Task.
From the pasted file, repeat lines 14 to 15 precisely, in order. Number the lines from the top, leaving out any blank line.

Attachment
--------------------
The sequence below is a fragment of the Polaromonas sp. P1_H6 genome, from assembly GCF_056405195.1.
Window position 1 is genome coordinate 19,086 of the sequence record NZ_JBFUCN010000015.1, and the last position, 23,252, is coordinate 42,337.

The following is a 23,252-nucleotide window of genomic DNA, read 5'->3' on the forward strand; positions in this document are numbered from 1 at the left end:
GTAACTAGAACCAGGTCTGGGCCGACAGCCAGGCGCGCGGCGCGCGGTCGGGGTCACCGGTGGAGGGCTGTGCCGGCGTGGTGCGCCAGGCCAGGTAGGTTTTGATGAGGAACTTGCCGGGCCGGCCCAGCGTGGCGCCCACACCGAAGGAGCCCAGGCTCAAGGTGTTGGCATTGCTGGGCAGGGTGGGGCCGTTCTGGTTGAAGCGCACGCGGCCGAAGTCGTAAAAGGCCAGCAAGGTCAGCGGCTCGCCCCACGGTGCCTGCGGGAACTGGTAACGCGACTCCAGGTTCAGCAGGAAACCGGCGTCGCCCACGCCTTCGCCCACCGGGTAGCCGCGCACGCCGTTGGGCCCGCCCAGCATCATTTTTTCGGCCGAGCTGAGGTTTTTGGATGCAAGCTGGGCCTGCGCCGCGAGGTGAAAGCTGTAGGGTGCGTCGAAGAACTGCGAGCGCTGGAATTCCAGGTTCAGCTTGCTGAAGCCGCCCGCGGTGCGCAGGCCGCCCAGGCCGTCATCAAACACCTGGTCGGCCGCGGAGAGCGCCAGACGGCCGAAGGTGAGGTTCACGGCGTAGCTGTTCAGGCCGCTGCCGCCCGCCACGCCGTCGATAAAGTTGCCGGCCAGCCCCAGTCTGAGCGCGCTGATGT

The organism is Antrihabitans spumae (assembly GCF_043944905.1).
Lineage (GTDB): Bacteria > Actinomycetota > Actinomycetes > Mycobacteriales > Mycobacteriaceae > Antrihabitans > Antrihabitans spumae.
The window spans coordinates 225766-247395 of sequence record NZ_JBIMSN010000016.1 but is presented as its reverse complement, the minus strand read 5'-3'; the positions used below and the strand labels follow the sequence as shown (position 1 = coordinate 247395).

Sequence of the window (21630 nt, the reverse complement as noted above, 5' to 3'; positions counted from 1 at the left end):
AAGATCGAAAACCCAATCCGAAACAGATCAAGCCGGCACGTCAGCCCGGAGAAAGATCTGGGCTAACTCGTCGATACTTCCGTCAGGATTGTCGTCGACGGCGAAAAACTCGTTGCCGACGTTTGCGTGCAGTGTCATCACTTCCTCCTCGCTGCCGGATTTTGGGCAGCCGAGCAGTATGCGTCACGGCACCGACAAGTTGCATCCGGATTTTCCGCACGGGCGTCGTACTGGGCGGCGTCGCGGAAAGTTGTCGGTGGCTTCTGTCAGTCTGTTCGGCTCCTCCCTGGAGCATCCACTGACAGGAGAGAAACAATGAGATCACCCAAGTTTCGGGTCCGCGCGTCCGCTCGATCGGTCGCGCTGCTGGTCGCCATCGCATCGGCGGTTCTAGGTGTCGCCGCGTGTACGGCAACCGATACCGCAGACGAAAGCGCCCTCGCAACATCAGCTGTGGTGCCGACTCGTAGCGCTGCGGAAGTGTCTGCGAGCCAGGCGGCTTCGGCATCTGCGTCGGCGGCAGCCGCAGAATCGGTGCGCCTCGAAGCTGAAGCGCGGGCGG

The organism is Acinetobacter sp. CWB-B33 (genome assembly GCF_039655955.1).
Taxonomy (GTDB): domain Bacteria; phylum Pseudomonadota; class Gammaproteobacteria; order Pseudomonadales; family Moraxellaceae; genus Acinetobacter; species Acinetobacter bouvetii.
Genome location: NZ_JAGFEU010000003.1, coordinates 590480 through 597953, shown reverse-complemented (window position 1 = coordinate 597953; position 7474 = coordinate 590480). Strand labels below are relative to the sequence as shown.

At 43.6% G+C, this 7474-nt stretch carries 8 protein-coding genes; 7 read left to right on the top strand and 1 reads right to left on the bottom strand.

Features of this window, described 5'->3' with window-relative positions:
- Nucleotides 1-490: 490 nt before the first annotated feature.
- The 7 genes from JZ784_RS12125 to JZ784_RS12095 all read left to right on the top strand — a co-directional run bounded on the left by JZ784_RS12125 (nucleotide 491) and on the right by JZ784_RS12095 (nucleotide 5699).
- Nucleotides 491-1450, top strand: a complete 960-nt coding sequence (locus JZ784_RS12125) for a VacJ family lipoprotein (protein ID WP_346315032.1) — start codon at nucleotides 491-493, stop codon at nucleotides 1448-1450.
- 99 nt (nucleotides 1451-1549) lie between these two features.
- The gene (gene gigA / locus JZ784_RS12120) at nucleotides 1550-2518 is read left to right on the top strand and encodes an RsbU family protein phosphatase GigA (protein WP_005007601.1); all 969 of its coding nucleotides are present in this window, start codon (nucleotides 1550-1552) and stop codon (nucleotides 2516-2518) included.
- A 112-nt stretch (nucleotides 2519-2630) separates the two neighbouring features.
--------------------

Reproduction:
Features of this window, described 5'->3' with window-relative positions:
- Nucleotides 1-490: 490 nt before the first annotated feature.